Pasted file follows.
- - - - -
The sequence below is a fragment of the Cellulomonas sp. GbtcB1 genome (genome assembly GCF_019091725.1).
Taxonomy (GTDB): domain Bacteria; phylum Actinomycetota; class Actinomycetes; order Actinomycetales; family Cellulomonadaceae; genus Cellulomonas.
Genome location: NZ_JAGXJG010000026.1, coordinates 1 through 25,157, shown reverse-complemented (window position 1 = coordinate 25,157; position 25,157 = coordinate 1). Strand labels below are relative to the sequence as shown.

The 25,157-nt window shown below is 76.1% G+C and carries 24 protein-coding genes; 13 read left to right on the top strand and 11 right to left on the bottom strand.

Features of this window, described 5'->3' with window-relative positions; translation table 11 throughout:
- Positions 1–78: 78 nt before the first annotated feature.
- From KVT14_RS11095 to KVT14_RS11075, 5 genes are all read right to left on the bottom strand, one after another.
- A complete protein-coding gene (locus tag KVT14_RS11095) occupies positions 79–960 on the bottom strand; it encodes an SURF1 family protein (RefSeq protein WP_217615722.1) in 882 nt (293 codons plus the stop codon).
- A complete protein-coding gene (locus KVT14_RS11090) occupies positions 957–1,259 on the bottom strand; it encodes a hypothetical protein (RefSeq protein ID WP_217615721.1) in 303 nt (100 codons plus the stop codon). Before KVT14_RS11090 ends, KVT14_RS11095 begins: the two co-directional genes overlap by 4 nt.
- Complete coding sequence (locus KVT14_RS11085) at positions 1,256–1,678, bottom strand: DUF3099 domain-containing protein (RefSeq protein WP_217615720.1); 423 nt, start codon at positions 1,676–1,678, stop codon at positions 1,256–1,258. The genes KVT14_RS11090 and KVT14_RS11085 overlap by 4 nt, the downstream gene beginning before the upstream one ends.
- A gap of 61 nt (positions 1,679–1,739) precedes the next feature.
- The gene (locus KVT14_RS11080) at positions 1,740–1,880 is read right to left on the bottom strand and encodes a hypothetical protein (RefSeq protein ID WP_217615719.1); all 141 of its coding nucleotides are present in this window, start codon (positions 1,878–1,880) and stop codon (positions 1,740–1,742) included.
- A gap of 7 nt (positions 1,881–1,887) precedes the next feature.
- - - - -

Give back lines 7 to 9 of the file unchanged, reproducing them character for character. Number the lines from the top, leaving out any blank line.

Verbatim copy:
- From KVT14_RS11095 to KVT14_RS11075, 5 genes are all read right to left on the bottom strand, one after another.
- A complete protein-coding gene (locus tag KVT14_RS11095) occupies positions 79–960 on the bottom strand; it encodes an SURF1 family protein (RefSeq protein WP_217615722.1) in 882 nt (293 codons plus the stop codon).
- A complete protein-coding gene (locus KVT14_RS11090) occupies positions 957–1,259 on the bottom strand; it encodes a hypothetical protein (RefSeq protein ID WP_217615721.1) in 303 nt (100 codons plus the stop codon). Before KVT14_RS11090 ends, KVT14_RS11095 begins: the two co-directional genes overlap by 4 nt.